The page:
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If you grew up in the 1950s and 1960s as I did, "lending a hand" was something that one did. Community was very important and supporting community groups and individuals was encouraged in our household. I suppose it was natural that I got involved in volunteering with community organisations as I got older.
It was in the mid-1970s when my association with the North Queensland Society For Crippled Children began. A group of local ladies and gents, including my mother, had started running a "Paddy's Market" in Babinda to raise funds for the society. It sold donated clothes, brick-a-brack, household items and the like. These were very humble beginnings as it operated out of a space beneath the then QCWA Hall, (long since removed to make way for a road bypass). The space had a concrete floor and slat wood walls, which were great for letting in the breeze, (no air conditioning back then), but also let in a little rain as well. Clothes were displayed in neat piles on trestle tables or hung from a wire clothesline above. I remember making clothes hangers from tightly rolled newspaper and wire when we ran out of the real thing. (You couldn't just pop down to the shop and get more back then). I was working in Gordonvale at the time and vividly remember what regularly happened when I came home on a weekend. I would park my motorcycle, remove my riding gear and get handed a cup of tea and a pair of scissors by my mum. We would then spend the next few hours chatting and cutting up unsalable clothing to sell as rags. Believe me when I say that the machine employed to do this job today is a vast improvement.
There were no donation bins back then but people always knew who to drop donations to. I am reminded of my aunt, who lived in Gordonvale, dropping in to visit my mum every month or so. She would open the boot of her car and it would be full to overflowing with items, clothes, in particular, sent by her network of friends.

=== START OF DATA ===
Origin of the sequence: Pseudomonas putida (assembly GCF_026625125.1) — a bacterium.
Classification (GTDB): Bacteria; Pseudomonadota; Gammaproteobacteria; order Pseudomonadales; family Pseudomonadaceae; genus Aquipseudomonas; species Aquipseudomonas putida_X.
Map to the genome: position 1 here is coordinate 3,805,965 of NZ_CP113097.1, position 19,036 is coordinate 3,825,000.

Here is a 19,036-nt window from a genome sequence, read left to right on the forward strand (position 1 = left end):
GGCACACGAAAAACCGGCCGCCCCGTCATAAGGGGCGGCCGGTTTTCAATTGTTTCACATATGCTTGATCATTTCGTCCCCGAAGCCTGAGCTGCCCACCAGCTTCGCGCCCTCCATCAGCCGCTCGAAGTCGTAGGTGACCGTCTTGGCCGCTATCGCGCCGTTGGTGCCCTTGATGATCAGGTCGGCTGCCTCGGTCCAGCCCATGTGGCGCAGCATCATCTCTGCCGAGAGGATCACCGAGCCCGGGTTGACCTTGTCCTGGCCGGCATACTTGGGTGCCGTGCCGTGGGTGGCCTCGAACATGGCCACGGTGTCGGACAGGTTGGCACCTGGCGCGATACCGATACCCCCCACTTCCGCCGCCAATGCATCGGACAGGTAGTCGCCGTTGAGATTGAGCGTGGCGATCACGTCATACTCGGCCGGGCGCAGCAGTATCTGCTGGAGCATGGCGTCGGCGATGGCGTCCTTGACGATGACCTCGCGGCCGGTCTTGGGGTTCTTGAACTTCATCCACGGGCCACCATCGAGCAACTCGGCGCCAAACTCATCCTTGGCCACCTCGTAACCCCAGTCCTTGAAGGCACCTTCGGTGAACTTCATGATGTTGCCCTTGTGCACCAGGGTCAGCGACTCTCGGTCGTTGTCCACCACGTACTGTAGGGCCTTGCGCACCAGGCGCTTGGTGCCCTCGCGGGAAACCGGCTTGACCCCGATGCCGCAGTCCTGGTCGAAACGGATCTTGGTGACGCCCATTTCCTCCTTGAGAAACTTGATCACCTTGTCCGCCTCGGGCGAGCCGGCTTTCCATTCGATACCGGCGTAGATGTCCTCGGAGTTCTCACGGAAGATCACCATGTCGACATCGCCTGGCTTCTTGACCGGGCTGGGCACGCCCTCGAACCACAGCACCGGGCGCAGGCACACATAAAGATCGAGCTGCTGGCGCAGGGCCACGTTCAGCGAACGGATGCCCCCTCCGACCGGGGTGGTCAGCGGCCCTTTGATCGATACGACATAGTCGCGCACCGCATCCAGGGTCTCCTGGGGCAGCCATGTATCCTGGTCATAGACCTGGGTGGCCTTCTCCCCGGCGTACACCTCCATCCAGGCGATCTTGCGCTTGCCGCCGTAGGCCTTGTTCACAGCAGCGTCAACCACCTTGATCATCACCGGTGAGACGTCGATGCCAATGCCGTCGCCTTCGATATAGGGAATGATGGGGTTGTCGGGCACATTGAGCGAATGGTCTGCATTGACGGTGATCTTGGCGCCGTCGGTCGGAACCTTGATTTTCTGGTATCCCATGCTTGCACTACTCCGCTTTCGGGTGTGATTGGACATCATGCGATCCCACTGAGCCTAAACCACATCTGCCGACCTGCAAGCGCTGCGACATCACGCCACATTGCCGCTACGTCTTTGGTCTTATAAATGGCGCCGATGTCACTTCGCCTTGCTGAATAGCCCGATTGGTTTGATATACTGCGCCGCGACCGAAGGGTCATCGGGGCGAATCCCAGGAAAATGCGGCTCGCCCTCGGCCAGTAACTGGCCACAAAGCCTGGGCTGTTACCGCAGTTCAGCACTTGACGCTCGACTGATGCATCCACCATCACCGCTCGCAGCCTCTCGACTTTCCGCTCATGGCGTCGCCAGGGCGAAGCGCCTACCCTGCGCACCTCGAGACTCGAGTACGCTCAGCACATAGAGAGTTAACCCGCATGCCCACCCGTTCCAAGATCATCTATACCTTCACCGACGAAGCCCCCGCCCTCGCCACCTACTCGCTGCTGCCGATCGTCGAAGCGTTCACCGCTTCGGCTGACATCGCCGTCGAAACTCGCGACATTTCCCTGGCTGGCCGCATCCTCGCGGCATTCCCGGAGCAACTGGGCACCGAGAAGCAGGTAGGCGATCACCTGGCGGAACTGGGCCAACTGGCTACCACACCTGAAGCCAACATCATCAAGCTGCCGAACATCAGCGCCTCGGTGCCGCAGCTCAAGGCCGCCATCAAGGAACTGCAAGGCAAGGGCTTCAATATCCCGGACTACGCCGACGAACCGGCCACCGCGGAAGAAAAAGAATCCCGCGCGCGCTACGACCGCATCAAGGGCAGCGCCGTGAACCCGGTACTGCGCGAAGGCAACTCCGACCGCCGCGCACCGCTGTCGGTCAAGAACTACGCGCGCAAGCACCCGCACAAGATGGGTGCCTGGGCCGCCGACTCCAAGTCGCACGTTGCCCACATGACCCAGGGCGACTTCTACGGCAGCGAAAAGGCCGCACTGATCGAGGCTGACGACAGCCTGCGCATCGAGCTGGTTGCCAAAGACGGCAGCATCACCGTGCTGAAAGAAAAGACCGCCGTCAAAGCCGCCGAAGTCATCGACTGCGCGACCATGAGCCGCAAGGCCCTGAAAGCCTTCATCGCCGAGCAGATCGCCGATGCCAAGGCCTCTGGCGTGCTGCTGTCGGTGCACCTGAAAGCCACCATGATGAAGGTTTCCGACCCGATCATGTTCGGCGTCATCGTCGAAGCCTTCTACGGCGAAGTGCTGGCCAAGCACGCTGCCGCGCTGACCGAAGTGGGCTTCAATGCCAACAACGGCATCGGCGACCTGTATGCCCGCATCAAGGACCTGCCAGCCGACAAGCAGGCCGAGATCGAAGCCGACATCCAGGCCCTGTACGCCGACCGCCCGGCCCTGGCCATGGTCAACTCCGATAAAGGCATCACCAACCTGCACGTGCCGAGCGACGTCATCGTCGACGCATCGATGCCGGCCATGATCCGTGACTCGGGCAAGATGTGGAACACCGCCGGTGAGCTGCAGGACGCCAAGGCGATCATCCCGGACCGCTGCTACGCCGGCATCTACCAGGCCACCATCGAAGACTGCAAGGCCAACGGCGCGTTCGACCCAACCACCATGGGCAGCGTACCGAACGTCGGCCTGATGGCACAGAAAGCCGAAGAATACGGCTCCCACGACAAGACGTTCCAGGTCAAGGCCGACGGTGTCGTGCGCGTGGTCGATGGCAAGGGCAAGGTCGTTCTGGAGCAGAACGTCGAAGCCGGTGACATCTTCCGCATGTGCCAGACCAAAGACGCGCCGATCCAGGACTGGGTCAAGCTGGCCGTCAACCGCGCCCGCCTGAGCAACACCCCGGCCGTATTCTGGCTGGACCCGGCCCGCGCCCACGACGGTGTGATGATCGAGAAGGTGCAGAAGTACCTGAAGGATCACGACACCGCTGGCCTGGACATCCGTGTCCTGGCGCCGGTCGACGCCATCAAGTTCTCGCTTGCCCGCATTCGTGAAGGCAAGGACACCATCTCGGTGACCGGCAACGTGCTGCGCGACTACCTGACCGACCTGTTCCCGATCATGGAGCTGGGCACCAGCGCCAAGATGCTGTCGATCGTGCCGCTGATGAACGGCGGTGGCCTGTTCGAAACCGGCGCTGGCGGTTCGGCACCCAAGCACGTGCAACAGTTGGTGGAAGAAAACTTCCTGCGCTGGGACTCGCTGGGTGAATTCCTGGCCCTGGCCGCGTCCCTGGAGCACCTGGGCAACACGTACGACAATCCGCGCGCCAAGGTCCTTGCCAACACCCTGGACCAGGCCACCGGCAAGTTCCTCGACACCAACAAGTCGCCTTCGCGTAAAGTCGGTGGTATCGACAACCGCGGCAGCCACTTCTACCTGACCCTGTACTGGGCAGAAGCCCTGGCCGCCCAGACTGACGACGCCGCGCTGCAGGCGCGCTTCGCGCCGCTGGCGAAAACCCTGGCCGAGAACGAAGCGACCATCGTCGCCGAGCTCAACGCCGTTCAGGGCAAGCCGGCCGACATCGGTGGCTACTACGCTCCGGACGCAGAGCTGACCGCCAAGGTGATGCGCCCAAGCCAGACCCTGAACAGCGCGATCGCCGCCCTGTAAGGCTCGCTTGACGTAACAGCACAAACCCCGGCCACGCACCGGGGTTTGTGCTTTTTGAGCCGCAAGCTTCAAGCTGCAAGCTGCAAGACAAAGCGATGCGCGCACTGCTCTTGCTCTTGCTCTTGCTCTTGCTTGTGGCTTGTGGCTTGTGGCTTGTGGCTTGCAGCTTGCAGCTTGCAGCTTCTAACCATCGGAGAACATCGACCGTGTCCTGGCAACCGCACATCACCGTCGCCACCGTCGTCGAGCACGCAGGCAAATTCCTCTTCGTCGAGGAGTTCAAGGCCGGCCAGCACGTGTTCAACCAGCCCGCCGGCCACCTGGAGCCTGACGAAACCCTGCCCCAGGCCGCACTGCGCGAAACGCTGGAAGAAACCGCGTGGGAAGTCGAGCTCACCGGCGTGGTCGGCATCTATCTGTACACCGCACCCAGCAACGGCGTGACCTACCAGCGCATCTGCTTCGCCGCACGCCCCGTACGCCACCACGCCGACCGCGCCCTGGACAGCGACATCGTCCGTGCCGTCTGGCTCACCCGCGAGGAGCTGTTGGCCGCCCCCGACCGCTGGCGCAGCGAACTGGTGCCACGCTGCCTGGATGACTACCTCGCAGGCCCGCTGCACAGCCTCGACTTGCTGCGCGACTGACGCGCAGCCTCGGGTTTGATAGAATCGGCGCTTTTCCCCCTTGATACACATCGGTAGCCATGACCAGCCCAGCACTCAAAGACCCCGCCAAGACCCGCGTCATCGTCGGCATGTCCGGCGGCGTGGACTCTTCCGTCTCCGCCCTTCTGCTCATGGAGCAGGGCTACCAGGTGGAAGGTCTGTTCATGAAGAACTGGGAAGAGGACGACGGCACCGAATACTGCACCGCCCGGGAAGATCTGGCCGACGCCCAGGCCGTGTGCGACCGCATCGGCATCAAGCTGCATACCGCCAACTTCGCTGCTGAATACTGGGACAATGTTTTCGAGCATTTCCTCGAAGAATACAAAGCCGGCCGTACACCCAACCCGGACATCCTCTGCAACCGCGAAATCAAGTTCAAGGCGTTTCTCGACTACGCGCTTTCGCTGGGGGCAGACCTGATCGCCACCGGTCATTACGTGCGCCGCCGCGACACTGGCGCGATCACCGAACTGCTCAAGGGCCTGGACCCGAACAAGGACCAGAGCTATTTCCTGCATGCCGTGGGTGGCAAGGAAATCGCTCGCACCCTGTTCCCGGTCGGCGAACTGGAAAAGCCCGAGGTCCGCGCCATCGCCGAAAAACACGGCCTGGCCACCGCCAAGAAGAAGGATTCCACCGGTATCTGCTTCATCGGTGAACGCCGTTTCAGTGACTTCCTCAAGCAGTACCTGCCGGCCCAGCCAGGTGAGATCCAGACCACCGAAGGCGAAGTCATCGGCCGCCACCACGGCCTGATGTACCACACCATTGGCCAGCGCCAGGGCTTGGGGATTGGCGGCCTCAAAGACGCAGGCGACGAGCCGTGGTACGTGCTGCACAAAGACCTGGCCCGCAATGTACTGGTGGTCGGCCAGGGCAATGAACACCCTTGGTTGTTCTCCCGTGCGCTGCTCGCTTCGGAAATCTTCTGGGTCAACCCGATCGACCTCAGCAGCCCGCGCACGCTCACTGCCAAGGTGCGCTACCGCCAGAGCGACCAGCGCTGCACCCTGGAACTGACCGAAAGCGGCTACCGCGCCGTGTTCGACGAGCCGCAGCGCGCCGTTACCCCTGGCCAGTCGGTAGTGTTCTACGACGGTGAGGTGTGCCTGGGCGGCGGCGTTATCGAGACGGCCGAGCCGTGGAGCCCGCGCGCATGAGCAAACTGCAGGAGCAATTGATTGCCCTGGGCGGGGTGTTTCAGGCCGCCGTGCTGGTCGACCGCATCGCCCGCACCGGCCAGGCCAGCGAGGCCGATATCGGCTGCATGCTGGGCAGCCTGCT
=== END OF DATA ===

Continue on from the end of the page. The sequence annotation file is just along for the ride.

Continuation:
As the years progressed the "Paddy's Market" moved to a new location in Munro Street, (where Arts Nexus is now). This was a real shop with real walls and a glass display window in front. Quite a step up. There was even a regular short-term "pop-up" shop for winter wear across the road. (This may be the tropics but It does get a little chilly up here at times). I was now working full-time in Babinda but still managed to make myself useful when and where I could.
More years passed and the shop was on the move again, this time to a larger building that once housed A. C. Mellick, Draper and Mercer, (now the "Boulders Tavern"). This spacious store allowed for expansion into sales of furniture and other larger items. There were now real racks to hang clothes on, shop fittings that suited our needs, display space and an opportunity to provide a "unique shopping experience " to our customers. Many enjoyable and successful years were spent in this location but there was better to come.
After years of renting properties, the opportunity presented itself for the purchase of a building at 41 Munro Street, Babinda. The Society did so and we all banded together and moved everything into the new premises in a very short space of time. The new store had a new name and the Babinda Bargain Centre was born. Another milestone came in 1991 when the North Queensland Society For Crippled Children became Cootharinga North Queensland and we all moved forward with new vigour. Today, the Bargain Centre is an integral and much-loved part of the Babinda community.
All this could not have been achieved without the ongoing support of a dedicated number of volunteers, (past and present). On the subject of these volunteers. Through the years they have donated their time to assisting numerous organisations, participating in community events, (a lot of dressing in costume included here), assisting local entrants for the "Miss Australia Quest", walking for charity and supporting so many good causes. I have memories of one of the Bargain Centre's first "fashion shows" which was held as part of another function at the local sports field many years back. The stage was the back of a large flatbed truck, the models were our volunteers and their friends, the clothing came from the shop, the audience sat in the sports field's grandstand. It was a lot of fun, a great success and great PR (no social media back then). Our fabulous volunteers certainly love the idea of "lending a hand". As Audrey Hepburn once said, "As you grow older, you'll discover you have two hands - one for helping yourself, the other for helping others." So true. As the youngest member of the Bargain Centre's volunteer team, I have learnt a lot from those older than myself. Their friendship, knowledge, advice, support and life skills have certainly aided me on my life's journey. Thanks to you all. It's been great.
Currently, I am living and working in Babinda and am still as passionate about volunteering as ever, being involved in a number of community organisations and events. It has also been a joy to have been a part of the Babinda Bargain Centre's journey from humble beginnings to the successful business it is today.
Holly - Babinda Bargain Centre volunteer